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Re: Patch to tidy up wget use, and add return=4 when 404's are seen

On Wednesday 05 March 2008, Philip Hands wrote:
> The reason I need this is in preseeding scripts, where one can then
> write code that says:

Right, that seems like a valid use case.

> If what you're really saying is that you don't understand it, that's OK,

Yes, that is what I'm saying: I'm unable to judge the impact/risks myself.

> I've obviously not been clear enough in the README -- Perhaps you could
> tell which bit's not sufficiently explained and I'll try again.

No, that's not the problem. The problem is my lack of background here.
The code is a bit over my head and just "looks" a bit fragile to me. It's on 
a somewhat lower technical level than what we usually do in shell script 
and that makes me a bit uncomfortable.

If others can ack your code, then it would be perfectly fine with me.

Another possible solution could be to have an option to quickly fall back to 
a simpler version if we see breakage. For example: do this change in two 
stages: first stage would be to move existing fetch_url functions to 
di-utils, second stage to implement wget404. That way we could revert the 
second stage if needed with less risk of conflicts, without needing to 
change/upload multiple components and without having to change 
The two stages would only have to be separate commits, there would not have 
to be time between them.

> > So basically you now first try a restart and if that fails a new full
> > download and that three times, while in the old code we only did the
> > full retry.
> Well, sort-of -- in the old code, this was only used for preseed_fetch
> which did as you say.  In the new code, preseed_fetch wipes out the
> target file before we get here (I'm not sure if that's really needed,
> but it preserves the old behaviour most closely) and then does the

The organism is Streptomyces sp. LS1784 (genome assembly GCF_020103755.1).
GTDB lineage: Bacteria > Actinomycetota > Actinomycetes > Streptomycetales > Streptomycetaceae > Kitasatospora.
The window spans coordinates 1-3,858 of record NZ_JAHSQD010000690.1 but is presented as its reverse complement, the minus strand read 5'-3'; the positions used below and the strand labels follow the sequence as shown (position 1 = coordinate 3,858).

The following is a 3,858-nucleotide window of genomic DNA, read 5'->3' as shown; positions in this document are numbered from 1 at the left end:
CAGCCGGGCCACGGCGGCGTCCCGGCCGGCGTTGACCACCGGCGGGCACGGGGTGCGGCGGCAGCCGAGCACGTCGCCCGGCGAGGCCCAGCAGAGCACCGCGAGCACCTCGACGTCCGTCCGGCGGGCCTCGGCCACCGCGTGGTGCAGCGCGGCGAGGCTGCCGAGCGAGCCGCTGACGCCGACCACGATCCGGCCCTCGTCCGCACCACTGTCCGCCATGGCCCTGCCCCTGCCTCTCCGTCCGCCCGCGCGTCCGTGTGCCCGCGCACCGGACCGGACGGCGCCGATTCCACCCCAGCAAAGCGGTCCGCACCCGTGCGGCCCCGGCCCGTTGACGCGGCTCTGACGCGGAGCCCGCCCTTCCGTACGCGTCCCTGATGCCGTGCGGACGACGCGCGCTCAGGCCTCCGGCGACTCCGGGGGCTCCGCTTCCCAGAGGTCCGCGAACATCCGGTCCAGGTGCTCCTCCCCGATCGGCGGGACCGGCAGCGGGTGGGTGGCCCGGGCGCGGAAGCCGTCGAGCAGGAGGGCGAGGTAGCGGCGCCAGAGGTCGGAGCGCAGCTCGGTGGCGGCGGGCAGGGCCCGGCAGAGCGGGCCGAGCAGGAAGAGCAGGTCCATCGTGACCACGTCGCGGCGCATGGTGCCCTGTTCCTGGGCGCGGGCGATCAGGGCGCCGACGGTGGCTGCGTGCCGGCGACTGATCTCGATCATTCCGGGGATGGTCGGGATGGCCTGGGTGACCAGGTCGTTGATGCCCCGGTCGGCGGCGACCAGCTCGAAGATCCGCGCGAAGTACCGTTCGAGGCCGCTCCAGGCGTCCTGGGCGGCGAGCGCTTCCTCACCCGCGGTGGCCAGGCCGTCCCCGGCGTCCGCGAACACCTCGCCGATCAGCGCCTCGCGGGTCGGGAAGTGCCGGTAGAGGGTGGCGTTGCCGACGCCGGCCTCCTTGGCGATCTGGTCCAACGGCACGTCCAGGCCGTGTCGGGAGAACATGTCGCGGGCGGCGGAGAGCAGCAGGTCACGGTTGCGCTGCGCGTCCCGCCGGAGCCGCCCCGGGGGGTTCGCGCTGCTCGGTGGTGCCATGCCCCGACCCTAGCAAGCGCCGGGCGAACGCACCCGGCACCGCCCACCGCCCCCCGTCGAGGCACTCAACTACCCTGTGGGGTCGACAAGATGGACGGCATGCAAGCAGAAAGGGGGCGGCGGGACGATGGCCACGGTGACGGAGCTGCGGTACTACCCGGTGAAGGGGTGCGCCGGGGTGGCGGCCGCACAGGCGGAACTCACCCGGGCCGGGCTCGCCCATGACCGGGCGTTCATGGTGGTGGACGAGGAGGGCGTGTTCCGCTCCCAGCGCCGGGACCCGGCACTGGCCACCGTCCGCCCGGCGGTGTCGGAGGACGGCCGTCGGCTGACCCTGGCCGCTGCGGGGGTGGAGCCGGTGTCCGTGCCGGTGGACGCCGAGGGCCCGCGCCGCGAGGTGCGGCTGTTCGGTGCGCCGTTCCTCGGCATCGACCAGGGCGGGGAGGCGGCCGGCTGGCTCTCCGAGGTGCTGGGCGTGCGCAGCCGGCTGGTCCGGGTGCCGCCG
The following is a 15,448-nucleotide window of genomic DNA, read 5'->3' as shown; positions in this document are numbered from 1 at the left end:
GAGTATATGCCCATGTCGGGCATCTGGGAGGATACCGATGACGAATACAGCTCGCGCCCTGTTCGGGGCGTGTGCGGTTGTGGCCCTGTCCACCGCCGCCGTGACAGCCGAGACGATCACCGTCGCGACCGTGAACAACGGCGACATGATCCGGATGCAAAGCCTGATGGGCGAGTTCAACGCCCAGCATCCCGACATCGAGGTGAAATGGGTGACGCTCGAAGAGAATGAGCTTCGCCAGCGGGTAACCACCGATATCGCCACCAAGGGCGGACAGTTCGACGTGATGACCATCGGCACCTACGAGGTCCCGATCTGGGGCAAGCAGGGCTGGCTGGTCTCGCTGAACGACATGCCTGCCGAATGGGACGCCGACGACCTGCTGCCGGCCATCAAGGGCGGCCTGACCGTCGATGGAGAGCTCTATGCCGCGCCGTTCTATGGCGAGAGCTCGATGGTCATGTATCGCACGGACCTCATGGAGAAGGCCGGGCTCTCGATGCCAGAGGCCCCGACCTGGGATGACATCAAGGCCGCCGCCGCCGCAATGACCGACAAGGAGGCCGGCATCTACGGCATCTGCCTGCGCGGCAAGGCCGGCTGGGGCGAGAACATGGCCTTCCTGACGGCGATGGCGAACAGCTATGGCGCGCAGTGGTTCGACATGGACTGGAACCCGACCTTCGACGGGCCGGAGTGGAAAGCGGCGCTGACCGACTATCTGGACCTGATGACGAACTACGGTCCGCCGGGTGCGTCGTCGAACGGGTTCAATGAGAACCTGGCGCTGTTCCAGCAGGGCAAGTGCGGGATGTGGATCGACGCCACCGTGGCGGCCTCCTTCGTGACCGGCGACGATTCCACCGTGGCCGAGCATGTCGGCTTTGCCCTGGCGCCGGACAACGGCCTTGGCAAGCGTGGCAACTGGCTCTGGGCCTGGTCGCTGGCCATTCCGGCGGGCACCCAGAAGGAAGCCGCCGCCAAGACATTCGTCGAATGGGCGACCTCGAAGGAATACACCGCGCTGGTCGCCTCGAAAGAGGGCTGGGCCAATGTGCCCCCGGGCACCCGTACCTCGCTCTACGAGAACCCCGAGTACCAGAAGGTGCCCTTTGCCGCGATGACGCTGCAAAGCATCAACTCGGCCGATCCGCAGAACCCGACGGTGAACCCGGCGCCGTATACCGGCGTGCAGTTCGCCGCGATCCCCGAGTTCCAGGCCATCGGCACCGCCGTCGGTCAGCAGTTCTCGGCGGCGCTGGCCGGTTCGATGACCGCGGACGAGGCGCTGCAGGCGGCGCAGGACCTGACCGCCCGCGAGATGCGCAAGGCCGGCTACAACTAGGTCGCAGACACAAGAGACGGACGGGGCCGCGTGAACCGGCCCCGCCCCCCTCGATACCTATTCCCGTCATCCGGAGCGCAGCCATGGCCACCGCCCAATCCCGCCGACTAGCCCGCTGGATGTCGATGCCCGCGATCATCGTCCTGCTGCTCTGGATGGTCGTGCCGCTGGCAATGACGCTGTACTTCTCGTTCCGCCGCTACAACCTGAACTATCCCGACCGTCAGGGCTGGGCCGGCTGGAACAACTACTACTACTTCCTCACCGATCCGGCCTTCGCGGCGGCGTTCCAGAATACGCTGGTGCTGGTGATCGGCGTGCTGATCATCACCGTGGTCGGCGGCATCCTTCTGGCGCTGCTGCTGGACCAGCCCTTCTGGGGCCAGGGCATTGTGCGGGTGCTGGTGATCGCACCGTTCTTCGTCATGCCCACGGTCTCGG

> retries.
> On the other hand, the code that's no longer needed in net-retriever
> used to look like it was trying to do the above but actually implemented:
>   If the file does not exist, try one wget and return with the result.
>   If it does exist, try a wget -c.
>   If that fails, try a wget and return with it's result.

Hmm. I see what you mean. The old code in net-retriever has a retry loop, 
but then always jumps out of the loop on a failure instead of doing any 

> Perhaps that's what was intended, given that the continuation branch
> seems to imply that there are loops at a higher level deciding to retry
> the download via net-retriever (presumably anna is willing to retry
> net-retriever?).

Looking at the code there is an option to retry in anna, but it's only done 
if the user tells the installer to do so (by choosing retry or e.g. after 
selecting another mirror).

What I'm a bit worried about here is seeing huge pauses from a user PoV on 
wget failures because of all the retries acting as a multiplier of wget's 
internal timeouts...

I'd really like to hear Joey's take on this. He's probably the best judge to 
decide between keeping what was implemented or changing to what was 

> So, perhaps we need a -c option for fetch-url to indicate that it should